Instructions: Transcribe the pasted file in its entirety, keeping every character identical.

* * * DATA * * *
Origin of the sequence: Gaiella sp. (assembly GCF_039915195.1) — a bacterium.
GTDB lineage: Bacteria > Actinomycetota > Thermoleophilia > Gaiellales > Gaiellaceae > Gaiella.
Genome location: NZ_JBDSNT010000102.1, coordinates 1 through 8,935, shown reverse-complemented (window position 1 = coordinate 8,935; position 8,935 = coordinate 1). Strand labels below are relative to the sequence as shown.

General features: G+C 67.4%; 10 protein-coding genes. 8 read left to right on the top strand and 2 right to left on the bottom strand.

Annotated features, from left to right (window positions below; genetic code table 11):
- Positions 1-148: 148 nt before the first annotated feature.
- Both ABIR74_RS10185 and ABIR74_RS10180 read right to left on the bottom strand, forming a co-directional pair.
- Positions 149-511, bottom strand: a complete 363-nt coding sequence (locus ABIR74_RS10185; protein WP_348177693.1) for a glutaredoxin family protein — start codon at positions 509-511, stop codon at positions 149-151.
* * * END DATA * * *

Origin of the sequence: Gaiella sp. (assembly GCF_039915195.1) — a bacterium.
GTDB lineage: Bacteria > Actinomycetota > Thermoleophilia > Gaiellales > Gaiellaceae > Gaiella.
Genome location: NZ_JBDSNT010000102.1, coordinates 1 through 8,935, shown reverse-complemented (window position 1 = coordinate 8,935; position 8,935 = coordinate 1). Strand labels below are relative to the sequence as shown.

General features: G+C 67.4%; 10 protein-coding genes. 8 read left to right on the top strand and 2 right to left on the bottom strand.

Annotated features, from left to right (window positions below; genetic code table 11):
- Positions 1-148: 148 nt before the first annotated feature.
- Both ABIR74_RS10185 and ABIR74_RS10180 read right to left on the bottom strand, forming a co-directional pair.
- Positions 149-511, bottom strand: a complete 363-nt coding sequence (locus ABIR74_RS10185; protein WP_348177693.1) for a glutaredoxin family protein — start codon at positions 509-511, stop codon at positions 149-151.